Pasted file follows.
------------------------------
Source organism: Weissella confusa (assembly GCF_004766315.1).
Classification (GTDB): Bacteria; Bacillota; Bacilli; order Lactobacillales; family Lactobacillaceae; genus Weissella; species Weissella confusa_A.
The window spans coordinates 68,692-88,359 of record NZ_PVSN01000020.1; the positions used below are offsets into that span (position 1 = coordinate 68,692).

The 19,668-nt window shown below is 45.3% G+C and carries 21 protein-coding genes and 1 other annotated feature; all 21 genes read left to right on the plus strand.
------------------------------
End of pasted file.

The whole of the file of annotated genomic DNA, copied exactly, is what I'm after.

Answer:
Source organism: Weissella confusa (assembly GCF_004766315.1).
Classification (GTDB): Bacteria; Bacillota; Bacilli; order Lactobacillales; family Lactobacillaceae; genus Weissella; species Weissella confusa_A.
The window spans coordinates 68,692-88,359 of record NZ_PVSN01000020.1; the positions used below are offsets into that span (position 1 = coordinate 68,692).

The 19,668-nt window shown below is 45.3% G+C and carries 21 protein-coding genes and 1 other annotated feature; all 21 genes read left to right on the plus strand.